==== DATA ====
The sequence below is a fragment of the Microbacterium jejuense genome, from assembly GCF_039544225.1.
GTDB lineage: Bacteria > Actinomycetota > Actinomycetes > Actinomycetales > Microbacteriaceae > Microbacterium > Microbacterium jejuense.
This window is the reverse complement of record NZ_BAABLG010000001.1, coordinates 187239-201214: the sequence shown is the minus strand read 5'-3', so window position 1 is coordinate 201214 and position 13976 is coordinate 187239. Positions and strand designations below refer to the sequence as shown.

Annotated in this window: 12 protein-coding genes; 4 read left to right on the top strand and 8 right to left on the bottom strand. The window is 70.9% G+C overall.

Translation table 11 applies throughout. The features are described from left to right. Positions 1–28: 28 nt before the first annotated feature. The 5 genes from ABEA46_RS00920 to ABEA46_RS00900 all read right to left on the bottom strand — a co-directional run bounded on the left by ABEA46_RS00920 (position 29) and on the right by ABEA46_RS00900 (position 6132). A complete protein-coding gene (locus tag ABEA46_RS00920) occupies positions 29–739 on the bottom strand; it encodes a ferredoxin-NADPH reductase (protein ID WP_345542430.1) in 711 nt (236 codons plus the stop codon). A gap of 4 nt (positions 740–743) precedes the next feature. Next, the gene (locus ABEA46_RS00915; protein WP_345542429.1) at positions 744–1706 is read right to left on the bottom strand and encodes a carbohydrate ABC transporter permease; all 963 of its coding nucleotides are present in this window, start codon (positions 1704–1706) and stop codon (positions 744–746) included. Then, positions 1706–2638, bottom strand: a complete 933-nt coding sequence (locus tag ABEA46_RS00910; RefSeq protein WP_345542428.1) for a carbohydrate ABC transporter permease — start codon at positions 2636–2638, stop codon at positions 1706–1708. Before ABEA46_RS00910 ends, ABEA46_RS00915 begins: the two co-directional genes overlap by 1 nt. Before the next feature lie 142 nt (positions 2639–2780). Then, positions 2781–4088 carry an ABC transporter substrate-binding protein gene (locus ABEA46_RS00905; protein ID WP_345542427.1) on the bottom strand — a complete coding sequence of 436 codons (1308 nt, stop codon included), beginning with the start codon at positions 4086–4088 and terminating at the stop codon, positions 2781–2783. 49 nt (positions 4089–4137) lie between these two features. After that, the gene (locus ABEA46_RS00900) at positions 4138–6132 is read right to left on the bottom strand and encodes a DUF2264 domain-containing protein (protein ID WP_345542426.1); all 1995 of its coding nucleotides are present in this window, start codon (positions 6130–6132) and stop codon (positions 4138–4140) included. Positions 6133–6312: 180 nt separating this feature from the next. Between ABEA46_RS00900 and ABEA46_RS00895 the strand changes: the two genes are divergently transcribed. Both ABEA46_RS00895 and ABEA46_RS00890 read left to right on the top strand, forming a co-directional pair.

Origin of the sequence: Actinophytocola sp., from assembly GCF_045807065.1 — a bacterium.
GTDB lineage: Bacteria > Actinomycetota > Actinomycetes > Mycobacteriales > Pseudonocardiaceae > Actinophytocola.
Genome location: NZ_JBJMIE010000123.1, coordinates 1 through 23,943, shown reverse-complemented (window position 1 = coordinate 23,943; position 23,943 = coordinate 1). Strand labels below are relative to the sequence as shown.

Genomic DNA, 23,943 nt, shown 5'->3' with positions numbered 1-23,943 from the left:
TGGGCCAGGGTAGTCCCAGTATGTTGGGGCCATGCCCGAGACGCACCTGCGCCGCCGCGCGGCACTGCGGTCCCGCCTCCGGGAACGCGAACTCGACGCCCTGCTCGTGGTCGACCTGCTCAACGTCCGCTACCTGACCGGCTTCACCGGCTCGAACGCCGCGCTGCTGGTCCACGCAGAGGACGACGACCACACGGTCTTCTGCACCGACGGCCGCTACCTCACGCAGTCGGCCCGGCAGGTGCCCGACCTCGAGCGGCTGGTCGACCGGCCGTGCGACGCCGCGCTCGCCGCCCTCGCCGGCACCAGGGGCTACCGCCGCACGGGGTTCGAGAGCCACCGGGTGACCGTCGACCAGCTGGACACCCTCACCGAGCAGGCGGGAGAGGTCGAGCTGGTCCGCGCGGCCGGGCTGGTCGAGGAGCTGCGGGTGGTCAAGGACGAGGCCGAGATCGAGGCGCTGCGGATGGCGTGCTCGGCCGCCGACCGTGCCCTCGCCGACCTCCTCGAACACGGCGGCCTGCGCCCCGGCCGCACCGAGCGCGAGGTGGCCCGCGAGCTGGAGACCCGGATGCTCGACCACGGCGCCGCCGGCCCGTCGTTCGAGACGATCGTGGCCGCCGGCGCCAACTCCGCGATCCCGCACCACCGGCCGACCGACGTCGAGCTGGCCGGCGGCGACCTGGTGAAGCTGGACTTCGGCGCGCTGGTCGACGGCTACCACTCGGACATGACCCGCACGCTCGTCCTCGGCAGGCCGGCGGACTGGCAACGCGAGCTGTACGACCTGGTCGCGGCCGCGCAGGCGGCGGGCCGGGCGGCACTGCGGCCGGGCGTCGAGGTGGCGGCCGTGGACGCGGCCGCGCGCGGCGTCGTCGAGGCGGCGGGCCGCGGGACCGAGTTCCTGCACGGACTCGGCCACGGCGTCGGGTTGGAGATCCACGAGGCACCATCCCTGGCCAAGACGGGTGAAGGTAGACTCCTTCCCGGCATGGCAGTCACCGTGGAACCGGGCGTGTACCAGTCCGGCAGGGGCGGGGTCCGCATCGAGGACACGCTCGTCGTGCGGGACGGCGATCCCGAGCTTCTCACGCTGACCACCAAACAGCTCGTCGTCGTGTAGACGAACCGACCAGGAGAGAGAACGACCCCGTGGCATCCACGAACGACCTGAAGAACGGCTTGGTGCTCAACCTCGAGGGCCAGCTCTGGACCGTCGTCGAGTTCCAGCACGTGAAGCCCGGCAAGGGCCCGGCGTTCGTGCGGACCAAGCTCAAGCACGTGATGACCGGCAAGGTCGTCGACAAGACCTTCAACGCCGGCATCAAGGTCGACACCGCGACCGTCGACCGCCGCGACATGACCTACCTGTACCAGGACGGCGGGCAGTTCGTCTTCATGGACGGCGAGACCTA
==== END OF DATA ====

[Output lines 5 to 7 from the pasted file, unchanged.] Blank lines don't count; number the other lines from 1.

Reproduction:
Translation table 11 applies throughout. The features are described from left to right. Positions 1–28: 28 nt before the first annotated feature. The 5 genes from ABEA46_RS00920 to ABEA46_RS00900 all read right to left on the bottom strand — a co-directional run bounded on the left by ABEA46_RS00920 (position 29) and on the right by ABEA46_RS00900 (position 6132). A complete protein-coding gene (locus tag ABEA46_RS00920) occupies positions 29–739 on the bottom strand; it encodes a ferredoxin-NADPH reductase (protein ID WP_345542430.1) in 711 nt (236 codons plus the stop codon). A gap of 4 nt (positions 740–743) precedes the next feature. Next, the gene (locus ABEA46_RS00915; protein WP_345542429.1) at positions 744–1706 is read right to left on the bottom strand and encodes a carbohydrate ABC transporter permease; all 963 of its coding nucleotides are present in this window, start codon (positions 1704–1706) and stop codon (positions 744–746) included. Then, positions 1706–2638, bottom strand: a complete 933-nt coding sequence (locus tag ABEA46_RS00910; RefSeq protein WP_345542428.1) for a carbohydrate ABC transporter permease — start codon at positions 2636–2638, stop codon at positions 1706–1708. Before ABEA46_RS00910 ends, ABEA46_RS00915 begins: the two co-directional genes overlap by 1 nt. Before the next feature lie 142 nt (positions 2639–2780). Then, positions 2781–4088 carry an ABC transporter substrate-binding protein gene (locus ABEA46_RS00905; protein ID WP_345542427.1) on the bottom strand — a complete coding sequence of 436 codons (1308 nt, stop codon included), beginning with the start codon at positions 4086–4088 and terminating at the stop codon, positions 2781–2783. 49 nt (positions 4089–4137) lie between these two features. After that, the gene (locus ABEA46_RS00900) at positions 4138–6132 is read right to left on the bottom strand and encodes a DUF2264 domain-containing protein (protein ID WP_345542426.1); all 1995 of its coding nucleotides are present in this window, start codon (positions 6130–6132) and stop codon (positions 4138–4140) included. Positions 6133–6312: 180 nt separating this feature from the next. Between ABEA46_RS00900 and ABEA46_RS00895 the strand changes: the two genes are divergently transcribed. Both ABEA46_RS00895 and ABEA46_RS00890 read left to right on the top strand, forming a co-directional pair.

Origin of the sequence: Actinophytocola sp., from assembly GCF_045807065.1 — a bacterium.
GTDB lineage: Bacteria > Actinomycetota > Actinomycetes > Mycobacteriales > Pseudonocardiaceae > Actinophytocola.